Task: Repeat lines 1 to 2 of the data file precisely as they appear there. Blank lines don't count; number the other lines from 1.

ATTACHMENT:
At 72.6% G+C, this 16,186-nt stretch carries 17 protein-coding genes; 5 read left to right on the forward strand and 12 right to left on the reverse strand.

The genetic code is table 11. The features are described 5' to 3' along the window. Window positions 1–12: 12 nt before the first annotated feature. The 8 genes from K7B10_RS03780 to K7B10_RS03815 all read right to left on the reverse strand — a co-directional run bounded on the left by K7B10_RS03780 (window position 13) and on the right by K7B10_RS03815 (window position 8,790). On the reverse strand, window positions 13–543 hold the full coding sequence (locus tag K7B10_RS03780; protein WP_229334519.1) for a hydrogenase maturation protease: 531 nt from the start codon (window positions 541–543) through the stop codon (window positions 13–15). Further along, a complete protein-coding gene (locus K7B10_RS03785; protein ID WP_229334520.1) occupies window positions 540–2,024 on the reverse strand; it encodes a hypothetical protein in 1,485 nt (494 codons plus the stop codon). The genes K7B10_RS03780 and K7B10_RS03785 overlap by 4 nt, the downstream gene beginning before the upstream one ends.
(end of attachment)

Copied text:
At 72.6% G+C, this 16,186-nt stretch carries 17 protein-coding genes; 5 read left to right on the forward strand and 12 right to left on the reverse strand.

The genetic code is table 11. The features are described 5' to 3' along the window. Window positions 1–12: 12 nt before the first annotated feature. The 8 genes from K7B10_RS03780 to K7B10_RS03815 all read right to left on the reverse strand — a co-directional run bounded on the left by K7B10_RS03780 (window position 13) and on the right by K7B10_RS03815 (window position 8,790). On the reverse strand, window positions 13–543 hold the full coding sequence (locus tag K7B10_RS03780; protein WP_229334519.1) for a hydrogenase maturation protease: 531 nt from the start codon (window positions 541–543) through the stop codon (window positions 13–15). Further along, a complete protein-coding gene (locus K7B10_RS03785; protein ID WP_229334520.1) occupies window positions 540–2,024 on the reverse strand; it encodes a hypothetical protein in 1,485 nt (494 codons plus the stop codon). The genes K7B10_RS03780 and K7B10_RS03785 overlap by 4 nt, the downstream gene beginning before the upstream one ends.